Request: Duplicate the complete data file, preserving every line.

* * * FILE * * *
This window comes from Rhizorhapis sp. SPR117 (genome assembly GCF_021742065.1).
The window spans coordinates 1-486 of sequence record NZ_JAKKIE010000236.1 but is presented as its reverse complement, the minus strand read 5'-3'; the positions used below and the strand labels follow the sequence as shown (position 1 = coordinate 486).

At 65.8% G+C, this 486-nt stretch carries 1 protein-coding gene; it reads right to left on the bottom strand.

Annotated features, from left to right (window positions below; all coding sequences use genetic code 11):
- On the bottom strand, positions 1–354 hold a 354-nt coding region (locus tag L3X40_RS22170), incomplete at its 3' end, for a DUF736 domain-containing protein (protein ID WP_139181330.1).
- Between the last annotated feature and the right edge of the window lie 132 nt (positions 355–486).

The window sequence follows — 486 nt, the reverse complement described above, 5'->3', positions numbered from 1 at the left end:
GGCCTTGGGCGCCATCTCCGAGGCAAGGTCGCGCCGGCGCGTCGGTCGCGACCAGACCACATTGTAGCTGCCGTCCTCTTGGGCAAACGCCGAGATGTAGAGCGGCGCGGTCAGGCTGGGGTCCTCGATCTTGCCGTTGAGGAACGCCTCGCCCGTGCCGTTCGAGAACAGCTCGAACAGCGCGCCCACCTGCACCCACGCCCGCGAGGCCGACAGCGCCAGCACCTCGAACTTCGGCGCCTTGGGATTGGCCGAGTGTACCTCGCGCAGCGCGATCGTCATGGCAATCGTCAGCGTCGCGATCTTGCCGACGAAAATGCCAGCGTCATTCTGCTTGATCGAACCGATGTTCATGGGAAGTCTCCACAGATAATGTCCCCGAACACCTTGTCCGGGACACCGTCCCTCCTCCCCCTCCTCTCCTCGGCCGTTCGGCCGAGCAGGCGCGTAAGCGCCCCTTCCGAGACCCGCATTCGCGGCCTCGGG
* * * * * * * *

This window comes from Rhizorhapis sp. SPR117 (genome assembly GCF_021742065.1).
The window spans coordinates 1-486 of sequence record NZ_JAKKIE010000236.1 but is presented as its reverse complement, the minus strand read 5'-3'; the positions used below and the strand labels follow the sequence as shown (position 1 = coordinate 486).

At 65.8% G+C, this 486-nt stretch carries 1 protein-coding gene; it reads right to left on the bottom strand.

Annotated features, from left to right (window positions below; all coding sequences use genetic code 11):
- On the bottom strand, positions 1–354 hold a 354-nt coding region (locus tag L3X40_RS22170), incomplete at its 3' end, for a DUF736 domain-containing protein (protein ID WP_139181330.1).
- Between the last annotated feature and the right edge of the window lie 132 nt (positions 355–486).

The window sequence follows — 486 nt, the reverse complement described above, 5'->3', positions numbered from 1 at the left end:
GGCCTTGGGCGCCATCTCCGAGGCAAGGTCGCGCCGGCGCGTCGGTCGCGACCAGACCACATTGTAGCTGCCGTCCTCTTGGGCAAACGCCGAGATGTAGAGCGGCGCGGTCAGGCTGGGGTCCTCGATCTTGCCGTTGAGGAACGCCTCGCCCGTGCCGTTCGAGAACAGCTCGAACAGCGCGCCCACCTGCACCCACGCCCGCGAGGCCGACAGCGCCAGCACCTCGAACTTCGGCGCCTTGGGATTGGCCGAGTGTACCTCGCGCAGCGCGATCGTCATGGCAATCGTCAGCGTCGCGATCTTGCCGACGAAAATGCCAGCGTCATTCTGCTTGATCGAACCGATGTTCATGGGAAGTCTCCACAGATAATGTCCCCGAACACCTTGTCCGGGACACCGTCCCTCCTCCCCCTCCTCTCCTCGGCCGTTCGGCCGAGCAGGCGCGTAAGCGCCCCTTCCGAGACCCGCATTCGCGGCCTCGGG